- Phase 1: Drug And Alcohol Education
- Phase 2: Criminal And Addictive Thinking
- Phase 3: Socialization
- Phase 4: Release And Reintegration
The length of each phase depends on how a participant is progressing as well as his or her participation. There are various tasks to complete during each phase of the program, with earlier phases requiring more of a time commitment than later ones. The tasks may include things like attending treatment sessions, reporting to a probation officer, going to support group meetings, paying fees, passing random tests for alcohol, and going to DUI Court review hearings.
If an individual does well in DUI Court, there are rewards. One example of an award is that a participant can get his or her community service hours reduced. As participants advance through the different phases of the program, they can get about 40 hours of credit towards their community service hours. If a participant completes all four phases of the program, then he or she can receive 160 community service hours.
If a participant does not meet the program guidelines, then that individual can face sanctions. DUI Court is incredibly strict and those in the program are expected to meet each and every requirement. Participants can be sanctioned for a range of different violations including failing to remain clean and sober, missing a group session, or committing a crime. The sanctions that a judge can impose range in severity and what sanction is imposed will depend on what happened in a particular case. Thus, if you decide to participate in a DUI Court program, it is essential that you comply with all the program's requirements as you can face serious penalties if you fail to do so.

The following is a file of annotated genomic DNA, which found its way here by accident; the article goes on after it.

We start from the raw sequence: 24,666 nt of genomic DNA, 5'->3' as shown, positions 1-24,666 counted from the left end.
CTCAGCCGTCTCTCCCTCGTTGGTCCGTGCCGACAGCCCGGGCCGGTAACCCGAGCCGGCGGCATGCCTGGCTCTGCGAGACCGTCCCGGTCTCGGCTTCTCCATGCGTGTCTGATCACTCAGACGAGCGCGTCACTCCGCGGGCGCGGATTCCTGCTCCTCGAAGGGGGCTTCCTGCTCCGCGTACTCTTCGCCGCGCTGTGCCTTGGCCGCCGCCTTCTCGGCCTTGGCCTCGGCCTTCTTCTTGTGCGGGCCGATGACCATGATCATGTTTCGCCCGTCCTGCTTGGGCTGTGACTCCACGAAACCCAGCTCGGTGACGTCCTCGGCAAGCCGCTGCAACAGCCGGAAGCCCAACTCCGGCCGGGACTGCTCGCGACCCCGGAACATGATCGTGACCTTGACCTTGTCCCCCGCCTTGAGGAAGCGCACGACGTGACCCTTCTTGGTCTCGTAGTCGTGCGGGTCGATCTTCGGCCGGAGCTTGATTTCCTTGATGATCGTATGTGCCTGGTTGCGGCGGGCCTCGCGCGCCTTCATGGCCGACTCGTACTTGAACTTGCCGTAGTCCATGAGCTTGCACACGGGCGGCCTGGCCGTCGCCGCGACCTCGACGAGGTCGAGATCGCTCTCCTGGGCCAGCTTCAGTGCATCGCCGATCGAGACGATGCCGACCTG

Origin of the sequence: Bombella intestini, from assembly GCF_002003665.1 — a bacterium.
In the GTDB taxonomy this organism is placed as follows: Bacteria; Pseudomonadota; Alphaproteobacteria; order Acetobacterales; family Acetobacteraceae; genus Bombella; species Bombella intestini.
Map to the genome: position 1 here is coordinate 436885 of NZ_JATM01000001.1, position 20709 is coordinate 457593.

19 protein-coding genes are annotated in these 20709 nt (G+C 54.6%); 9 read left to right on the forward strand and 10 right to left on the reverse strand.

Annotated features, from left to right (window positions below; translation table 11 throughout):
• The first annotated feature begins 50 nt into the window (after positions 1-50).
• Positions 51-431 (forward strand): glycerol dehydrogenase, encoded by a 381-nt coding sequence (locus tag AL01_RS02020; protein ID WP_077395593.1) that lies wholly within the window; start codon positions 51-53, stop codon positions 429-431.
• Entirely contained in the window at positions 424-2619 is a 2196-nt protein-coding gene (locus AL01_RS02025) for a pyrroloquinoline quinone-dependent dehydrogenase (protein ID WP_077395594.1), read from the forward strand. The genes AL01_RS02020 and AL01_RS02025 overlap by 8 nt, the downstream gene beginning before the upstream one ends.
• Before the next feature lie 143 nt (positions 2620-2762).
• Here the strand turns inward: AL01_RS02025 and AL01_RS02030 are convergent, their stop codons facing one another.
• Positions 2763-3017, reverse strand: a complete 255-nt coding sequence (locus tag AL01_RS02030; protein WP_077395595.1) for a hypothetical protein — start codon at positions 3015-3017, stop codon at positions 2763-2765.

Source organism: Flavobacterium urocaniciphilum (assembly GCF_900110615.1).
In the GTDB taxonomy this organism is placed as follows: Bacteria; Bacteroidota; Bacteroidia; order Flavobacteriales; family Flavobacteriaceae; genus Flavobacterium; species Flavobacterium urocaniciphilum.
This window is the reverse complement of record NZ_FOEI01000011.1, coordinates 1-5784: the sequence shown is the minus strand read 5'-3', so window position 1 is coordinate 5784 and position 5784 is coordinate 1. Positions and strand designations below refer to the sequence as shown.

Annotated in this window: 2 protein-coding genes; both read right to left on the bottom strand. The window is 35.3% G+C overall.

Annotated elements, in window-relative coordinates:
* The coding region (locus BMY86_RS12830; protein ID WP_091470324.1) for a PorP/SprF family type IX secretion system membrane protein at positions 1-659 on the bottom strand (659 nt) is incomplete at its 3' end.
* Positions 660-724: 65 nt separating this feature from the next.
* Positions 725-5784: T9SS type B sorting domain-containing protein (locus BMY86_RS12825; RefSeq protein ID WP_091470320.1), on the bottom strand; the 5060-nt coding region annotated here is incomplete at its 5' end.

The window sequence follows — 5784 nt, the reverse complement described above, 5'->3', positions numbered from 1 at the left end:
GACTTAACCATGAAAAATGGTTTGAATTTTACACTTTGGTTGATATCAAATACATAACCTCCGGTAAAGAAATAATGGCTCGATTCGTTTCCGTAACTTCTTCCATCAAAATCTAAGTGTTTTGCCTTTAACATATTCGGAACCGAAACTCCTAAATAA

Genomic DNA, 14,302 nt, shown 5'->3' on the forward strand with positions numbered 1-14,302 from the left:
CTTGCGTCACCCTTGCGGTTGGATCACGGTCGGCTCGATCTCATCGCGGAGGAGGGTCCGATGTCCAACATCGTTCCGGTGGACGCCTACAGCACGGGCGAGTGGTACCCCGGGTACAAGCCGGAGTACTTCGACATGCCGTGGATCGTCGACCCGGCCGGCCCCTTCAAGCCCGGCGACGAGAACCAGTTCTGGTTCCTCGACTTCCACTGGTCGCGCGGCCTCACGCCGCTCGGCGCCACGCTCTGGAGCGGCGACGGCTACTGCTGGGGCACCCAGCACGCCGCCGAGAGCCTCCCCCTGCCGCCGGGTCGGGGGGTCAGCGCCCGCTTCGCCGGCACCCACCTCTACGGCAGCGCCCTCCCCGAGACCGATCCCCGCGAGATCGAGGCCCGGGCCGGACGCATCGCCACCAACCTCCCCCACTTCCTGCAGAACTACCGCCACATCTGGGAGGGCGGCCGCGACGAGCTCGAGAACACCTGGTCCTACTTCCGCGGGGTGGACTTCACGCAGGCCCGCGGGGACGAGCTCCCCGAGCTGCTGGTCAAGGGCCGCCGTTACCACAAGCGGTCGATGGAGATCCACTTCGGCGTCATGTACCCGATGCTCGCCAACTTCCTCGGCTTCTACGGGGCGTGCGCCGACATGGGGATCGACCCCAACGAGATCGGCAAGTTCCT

What Counties Have A DUI Court Program?
In Georgia, more and more courts have implemented a DUI Court program over the years. There are currently DUI Courts in:
- Chatham County
- Athens-Clarke County
- Puntam County
- Hall County
- Gwinnett County
- Forsyth County
- Clayton County
- Richmond County
- Cherokee County
- Coweta County
- Fulton County
- Liberty County
- Dawson County
- Cobb County
- Troup County
- Fayette County
- DeKalb County
- Rockdale County
- Douglas County
- Henry County
- Columbia County
- Burke County
In addition, courts in Lowndes County and Tift County launched DUI Court programs in 2017.
Do I Have To Participate In A DUI Court Program?
It is up to you whether or not you want to participate in a DUI Court program. The court will not force you into a one against your will. Before agreeing to take part in DUI Court, it is a good idea to speak with an attorney to decide if DUI Court is right for you, as these programs can be incredibly intensive and have little wiggle room for mistakes or errors.
Contact A DUI Attorney
If you or a loved one has been arrested and charged with a DUI, you want a skilled, experienced, and knowledgeable attorney on your side. Fulton County DUI Attorney Richard Lawson has been defending those accused of driving under the influence in Roswell, Alpharetta, and throughout the state of Georgia for over 20 years. Let his dedication and legal expertise work for you. Contact his office today by calling (404) 816-4440, or contact him online.